Copy of article with visual abstract

Screenshot showing how the addition of a graphical abstract visually enhances not only online but also print versions. (Source: https://www.sciencedirect.com/science/article/pii/S0264127520300216)

Since then, many scientific journals (mostly online) and publishers have in one way or another followed this example and adapted their approach to online. They improve their readers’ experience by offering, for example, tabbed navigation, searchable sections, article highlights, and figures that are clickable and enlarge as well as article share options. Other journals have not changed anything and are still focused on print.  

The internet is fostering exponential information proliferation. Without being held to any measure of scientific scrutiny, such as peer review or empirical data, publishers are able to create online journals that are freely accessible to the public. Not only does this lead to an extremely crowded scientific information landscape with higher competition for audience interest, but it also becomes challenging for scientists to find and select credible information on the topic of interest.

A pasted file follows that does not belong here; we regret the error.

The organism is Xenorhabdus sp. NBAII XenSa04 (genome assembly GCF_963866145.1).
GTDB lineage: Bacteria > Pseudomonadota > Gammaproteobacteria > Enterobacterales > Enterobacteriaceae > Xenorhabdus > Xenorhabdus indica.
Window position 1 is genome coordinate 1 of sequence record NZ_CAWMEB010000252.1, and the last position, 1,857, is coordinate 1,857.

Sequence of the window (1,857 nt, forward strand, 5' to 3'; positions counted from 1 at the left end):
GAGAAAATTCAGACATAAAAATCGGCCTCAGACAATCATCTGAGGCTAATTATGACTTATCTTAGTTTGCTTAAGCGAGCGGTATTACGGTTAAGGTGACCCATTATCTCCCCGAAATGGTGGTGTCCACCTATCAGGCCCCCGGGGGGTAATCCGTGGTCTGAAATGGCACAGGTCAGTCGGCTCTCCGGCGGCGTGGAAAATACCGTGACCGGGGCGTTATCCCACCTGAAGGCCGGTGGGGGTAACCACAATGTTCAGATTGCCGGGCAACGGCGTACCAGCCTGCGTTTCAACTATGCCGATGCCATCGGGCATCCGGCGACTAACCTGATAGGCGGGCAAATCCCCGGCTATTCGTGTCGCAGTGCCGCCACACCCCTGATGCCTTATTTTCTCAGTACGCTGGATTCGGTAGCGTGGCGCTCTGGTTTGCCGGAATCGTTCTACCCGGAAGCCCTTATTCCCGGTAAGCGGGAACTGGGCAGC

Therefore, how scientists communicate, present and distribute their work will determine to a significant extent how their findings, their ‘content’, is received.

It is no longer enough to produce groundbreaking research and to publish it. It is important to make sure that the results can be found and stand out. Effective dissemination of research results, using online channels like institutional websites or ResearchGate as well as LinkedIn, Twitter and Facebook, are not to be underestimated as success factors.

One great way to make your publication stand out visually is with the addition of a graphical abstract.

Why do we need graphical abstracts in our scientific publications?

First, let’s start with the definition. A graphical abstract is a concise pictorial summary of the research and findings presented in a publication. Its goal is to aid comprehension by making the often complex information more easily accessible to wider audiences through a visual that communicates the main message in a short time frame. Remember, a picture is worth a thousand words.

For the skeptics amongst you, a GA is not thought to be a replacement for the classical written abstract but rather an addition to it. See for yourself how graphical abstracts stand out in search results in the example below.


Of course, not everybody in the scientific community is thrilled about the extra work that is needed to create a good graphical abstract. Often, authors just see it as another figure, and even use a figure from the publication for it.

Therefore, let’s approach it from another angle to provide you with a good, convincing rationale.